Recap: Cocktails x Conversations with LIVELY
A Reflection on Self-Love
February 20, 2019
In collaboration with LIVELY, we hosted a Cocktails x Conversations on the topic of self-love.
It’s not surprising, but February is a month where “love” becomes a heightened focus. Oftentimes, the focus is only on external relationships, and we were craving a real and vulnerable dialogue on our most important relationship, which is the one we have with ourselves. We asked the women to tell us about their journeys.
With an established career in fashion at notable companies such as The Row or Instyle, Ruthie explains that “a career in fashion didn’t give me an eating disorder but it surely did not help matters.” Suffering from an eating disorder since high school, her illness became much worse in her late 20’s. Seeking treatment at age 28, she had this incredible experience of bonding with her support group, but upon leaving treatment, she felt the loss of a consistent support system. After writing about her experience in InStyle, her co-founder, Christina, reached out explaining she had a very similar experience. From that, the Chain was born to give women suffering from an eating disorder in the fashion industry a supportive network.
Nina reflected upon the phrase, “It is easier to connect the dots forward” - meaning that it’s easier to see the connections and the defined path only when looking back. Her journey started 6 and half years ago when she lost her brother to suicide. Shortly thereafter, her new job at Oscar became her lifeline. She learned that her passion for people could actually be her job, and it’s where she met the future founder of Alma. Alma’s initiative is to help destigmatize mental illness and create a space for healing. Alma is elevated therapy experience rooted in community
Growing up, for Larissa May, or better known as Larz, mental health was a phrase not really spoken in her house. While mental health wasn’t spoke about, anxiety and depression were definitely felt. Through high school and college, she would suffer intense bouts of depression where she would contemplate suicide or moments where her depression was so bad that her dorm roommate had to move out. During this time, she never sought help. But, after one bad anxiety attack during NY fashion week, she realized that she wasn’t alone in this fight and the comparison trap that social media perpetuates was plaguing the students on her campus. Born out of her dorm room, she created #HalfTheStory as a movement to show not only one’s highlight reel but to encourage her community that they aren’t alone when they are experiencing difficult times.
Marianne Williamson teaches that there are two fundamental emotions that all other emotions derive from - love and fear. And life is constantly a journey away from fear and back to love.
Ruthie explained that her journey to self-love is a continuous process and just because she completed treatment and started The Chain doesn’t mean that fear isn’t a daily companion. The fears of imposter syndrome or relapsing are definitely present, but a breakthrough moment for her was when her biggest fear was realized. After years of working in fashion, so much of her identity was wrapped up a career in fashion and her status in that industry. After being let go, she didn’t have anything left to lose and after the dust settled, she was still there standing. Her self-worth was no longer attached to something external and outside of herself.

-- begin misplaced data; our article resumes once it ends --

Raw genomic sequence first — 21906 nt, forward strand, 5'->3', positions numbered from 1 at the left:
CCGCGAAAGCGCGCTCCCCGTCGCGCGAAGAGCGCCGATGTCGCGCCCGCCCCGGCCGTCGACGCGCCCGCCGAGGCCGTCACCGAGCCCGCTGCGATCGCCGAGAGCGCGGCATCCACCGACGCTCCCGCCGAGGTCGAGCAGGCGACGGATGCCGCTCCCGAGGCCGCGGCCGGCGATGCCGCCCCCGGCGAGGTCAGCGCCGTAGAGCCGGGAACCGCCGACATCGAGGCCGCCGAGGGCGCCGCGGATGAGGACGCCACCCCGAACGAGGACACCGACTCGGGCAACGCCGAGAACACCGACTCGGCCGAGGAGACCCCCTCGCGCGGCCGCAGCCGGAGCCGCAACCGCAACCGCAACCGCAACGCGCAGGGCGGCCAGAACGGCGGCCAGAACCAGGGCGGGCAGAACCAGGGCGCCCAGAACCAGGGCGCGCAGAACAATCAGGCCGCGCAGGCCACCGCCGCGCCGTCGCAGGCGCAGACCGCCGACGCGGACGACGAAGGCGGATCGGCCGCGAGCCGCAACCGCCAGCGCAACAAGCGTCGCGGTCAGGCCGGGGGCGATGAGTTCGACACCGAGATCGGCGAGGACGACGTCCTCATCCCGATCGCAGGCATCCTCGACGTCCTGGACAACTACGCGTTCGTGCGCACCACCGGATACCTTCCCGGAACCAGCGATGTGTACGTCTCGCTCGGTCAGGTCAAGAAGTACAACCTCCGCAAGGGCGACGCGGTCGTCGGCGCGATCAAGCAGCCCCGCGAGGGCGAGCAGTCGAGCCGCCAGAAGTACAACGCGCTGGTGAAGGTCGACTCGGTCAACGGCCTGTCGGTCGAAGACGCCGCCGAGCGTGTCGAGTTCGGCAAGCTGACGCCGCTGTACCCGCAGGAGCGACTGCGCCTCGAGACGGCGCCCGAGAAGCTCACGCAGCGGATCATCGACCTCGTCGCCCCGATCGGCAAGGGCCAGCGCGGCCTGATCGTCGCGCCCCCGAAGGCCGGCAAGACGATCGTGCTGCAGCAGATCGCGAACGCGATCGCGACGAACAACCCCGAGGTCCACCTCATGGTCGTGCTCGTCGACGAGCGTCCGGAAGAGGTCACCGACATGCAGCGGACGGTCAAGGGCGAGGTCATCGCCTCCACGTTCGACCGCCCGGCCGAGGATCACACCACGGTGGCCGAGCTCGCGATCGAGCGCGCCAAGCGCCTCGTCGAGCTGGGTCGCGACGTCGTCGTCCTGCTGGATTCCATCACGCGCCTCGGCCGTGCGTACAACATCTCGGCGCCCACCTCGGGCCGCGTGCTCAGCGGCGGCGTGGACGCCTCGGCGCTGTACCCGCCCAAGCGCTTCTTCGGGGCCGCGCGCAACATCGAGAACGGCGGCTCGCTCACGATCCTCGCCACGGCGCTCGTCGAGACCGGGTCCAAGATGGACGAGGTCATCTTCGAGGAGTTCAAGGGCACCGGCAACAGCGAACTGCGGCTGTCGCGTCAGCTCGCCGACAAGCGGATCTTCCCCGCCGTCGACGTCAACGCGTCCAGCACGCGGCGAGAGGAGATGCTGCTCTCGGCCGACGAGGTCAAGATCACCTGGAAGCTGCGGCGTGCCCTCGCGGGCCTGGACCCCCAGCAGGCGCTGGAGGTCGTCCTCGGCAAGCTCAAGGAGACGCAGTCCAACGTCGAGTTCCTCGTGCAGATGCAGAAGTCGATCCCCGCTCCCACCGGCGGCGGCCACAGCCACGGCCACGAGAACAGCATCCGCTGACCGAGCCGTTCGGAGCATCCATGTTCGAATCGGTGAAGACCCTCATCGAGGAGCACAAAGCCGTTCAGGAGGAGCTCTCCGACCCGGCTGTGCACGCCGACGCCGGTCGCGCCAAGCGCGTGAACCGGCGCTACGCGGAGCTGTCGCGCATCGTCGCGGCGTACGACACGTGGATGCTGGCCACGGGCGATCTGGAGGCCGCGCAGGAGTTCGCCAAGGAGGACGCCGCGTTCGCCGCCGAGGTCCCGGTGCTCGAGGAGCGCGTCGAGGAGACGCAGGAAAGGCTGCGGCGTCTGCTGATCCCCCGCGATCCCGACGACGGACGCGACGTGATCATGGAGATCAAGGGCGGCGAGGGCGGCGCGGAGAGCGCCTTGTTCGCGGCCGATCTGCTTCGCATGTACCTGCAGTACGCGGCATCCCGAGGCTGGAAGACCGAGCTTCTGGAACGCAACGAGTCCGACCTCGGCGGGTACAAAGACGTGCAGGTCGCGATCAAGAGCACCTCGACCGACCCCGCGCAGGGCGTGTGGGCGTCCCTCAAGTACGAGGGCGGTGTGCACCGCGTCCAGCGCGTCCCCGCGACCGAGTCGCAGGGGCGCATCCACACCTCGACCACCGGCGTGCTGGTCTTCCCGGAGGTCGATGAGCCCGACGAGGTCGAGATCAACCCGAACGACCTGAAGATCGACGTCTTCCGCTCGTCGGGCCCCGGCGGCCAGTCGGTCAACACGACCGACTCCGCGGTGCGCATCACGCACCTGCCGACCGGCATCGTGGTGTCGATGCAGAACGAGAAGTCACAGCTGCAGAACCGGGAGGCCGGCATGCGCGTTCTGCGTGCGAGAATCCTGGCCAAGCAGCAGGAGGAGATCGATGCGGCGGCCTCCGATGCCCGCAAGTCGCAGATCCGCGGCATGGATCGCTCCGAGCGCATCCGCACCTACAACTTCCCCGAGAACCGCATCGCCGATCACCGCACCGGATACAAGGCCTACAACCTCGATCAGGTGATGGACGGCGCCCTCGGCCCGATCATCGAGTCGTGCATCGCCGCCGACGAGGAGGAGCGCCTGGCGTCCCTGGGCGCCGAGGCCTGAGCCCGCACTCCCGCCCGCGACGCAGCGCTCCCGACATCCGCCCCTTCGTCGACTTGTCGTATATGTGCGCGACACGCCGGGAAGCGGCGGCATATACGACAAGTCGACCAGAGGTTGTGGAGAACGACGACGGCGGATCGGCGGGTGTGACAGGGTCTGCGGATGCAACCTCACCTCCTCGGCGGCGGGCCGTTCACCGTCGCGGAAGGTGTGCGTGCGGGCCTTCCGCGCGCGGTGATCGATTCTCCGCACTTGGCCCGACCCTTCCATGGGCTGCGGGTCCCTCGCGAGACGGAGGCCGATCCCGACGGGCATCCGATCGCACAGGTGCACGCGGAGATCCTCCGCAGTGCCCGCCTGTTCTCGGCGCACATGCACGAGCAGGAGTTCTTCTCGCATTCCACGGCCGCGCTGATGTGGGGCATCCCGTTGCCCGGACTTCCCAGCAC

Nina completely understood those feelings. She admitted to feeling moments of fear of feeling her emotions and self-doubt. “Fear of loss or allowing yourself to love fully. Feeling of rejection or loving yourself completely.” However, her mentor’s mantra of “be kind to yourself” stands as a good antidote for when any of those emotions arise.
Also verbalizing these fears helps because to verbalize it is to normalize it and accept it to move beyond it.
We all struggle with loving ourselves. So, we asked our panelists to share some habits that help them with acceptance -
Larz admitted that crying helps and taking crying selfies - not only to commiserate that “sh*t is hard”, but also to reflect back upon that everything is temporary. And this feeling too will pass.
Power poses. Scientifically proven that they work.
Nina said that for her, it is “making space for herself.” It’s in her nature to work, work, work, but it is important to “make space for herself to cry and feel because without realizing it, it’s so easy to keep moving, especially in New York.”
For Ruthie, it is surrounding herself with nature. “You don’t have to believe in God to know that there is something bigger than yourself.”
Remember, self-love is a practice and it isn’t a linear journey. There are times when you regress back to old patterns and times where you have big breakthroughs. It is as the saying goes - it’s not the destination, it’s the journey.